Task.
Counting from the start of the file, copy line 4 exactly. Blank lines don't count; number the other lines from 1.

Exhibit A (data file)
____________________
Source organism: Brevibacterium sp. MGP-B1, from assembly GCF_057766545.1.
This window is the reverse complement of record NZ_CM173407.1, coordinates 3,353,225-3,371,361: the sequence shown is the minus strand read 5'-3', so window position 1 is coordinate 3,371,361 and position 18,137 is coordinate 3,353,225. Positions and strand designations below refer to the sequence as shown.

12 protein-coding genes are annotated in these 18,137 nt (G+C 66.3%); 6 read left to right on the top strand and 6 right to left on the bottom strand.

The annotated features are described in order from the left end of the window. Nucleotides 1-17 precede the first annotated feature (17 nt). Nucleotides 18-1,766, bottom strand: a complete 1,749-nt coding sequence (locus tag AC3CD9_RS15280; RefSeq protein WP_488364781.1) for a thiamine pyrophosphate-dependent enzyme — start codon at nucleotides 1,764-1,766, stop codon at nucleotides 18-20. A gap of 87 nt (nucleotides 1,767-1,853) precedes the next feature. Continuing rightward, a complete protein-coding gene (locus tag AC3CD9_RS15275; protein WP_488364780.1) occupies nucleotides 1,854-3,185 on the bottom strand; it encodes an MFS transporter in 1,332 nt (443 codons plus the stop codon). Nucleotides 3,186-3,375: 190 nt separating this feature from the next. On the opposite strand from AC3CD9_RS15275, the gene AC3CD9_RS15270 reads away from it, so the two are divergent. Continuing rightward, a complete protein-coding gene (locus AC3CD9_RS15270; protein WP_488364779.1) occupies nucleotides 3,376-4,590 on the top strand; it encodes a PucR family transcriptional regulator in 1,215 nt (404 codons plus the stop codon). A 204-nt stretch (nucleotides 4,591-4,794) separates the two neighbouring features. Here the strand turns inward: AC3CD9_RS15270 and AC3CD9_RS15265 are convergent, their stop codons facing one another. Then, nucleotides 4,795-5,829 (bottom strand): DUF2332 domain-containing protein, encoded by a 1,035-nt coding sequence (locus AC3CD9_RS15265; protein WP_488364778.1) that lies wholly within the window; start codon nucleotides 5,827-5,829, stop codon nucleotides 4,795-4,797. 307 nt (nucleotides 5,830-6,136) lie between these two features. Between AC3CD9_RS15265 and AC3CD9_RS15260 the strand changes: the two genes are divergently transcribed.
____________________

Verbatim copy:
The annotated features are described in order from the left end of the window. Nucleotides 1-17 precede the first annotated feature (17 nt). Nucleotides 18-1,766, bottom strand: a complete 1,749-nt coding sequence (locus tag AC3CD9_RS15280; RefSeq protein WP_488364781.1) for a thiamine pyrophosphate-dependent enzyme — start codon at nucleotides 1,764-1,766, stop codon at nucleotides 18-20. A gap of 87 nt (nucleotides 1,767-1,853) precedes the next feature. Continuing rightward, a complete protein-coding gene (locus tag AC3CD9_RS15275; protein WP_488364780.1) occupies nucleotides 1,854-3,185 on the bottom strand; it encodes an MFS transporter in 1,332 nt (443 codons plus the stop codon). Nucleotides 3,186-3,375: 190 nt separating this feature from the next. On the opposite strand from AC3CD9_RS15275, the gene AC3CD9_RS15270 reads away from it, so the two are divergent. Continuing rightward, a complete protein-coding gene (locus AC3CD9_RS15270; protein WP_488364779.1) occupies nucleotides 3,376-4,590 on the top strand; it encodes a PucR family transcriptional regulator in 1,215 nt (404 codons plus the stop codon). A 204-nt stretch (nucleotides 4,591-4,794) separates the two neighbouring features. Here the strand turns inward: AC3CD9_RS15270 and AC3CD9_RS15265 are convergent, their stop codons facing one another. Then, nucleotides 4,795-5,829 (bottom strand): DUF2332 domain-containing protein, encoded by a 1,035-nt coding sequence (locus AC3CD9_RS15265; protein WP_488364778.1) that lies wholly within the window; start codon nucleotides 5,827-5,829, stop codon nucleotides 4,795-4,797. 307 nt (nucleotides 5,830-6,136) lie between these two features. Between AC3CD9_RS15265 and AC3CD9_RS15260 the strand changes: the two genes are divergently transcribed.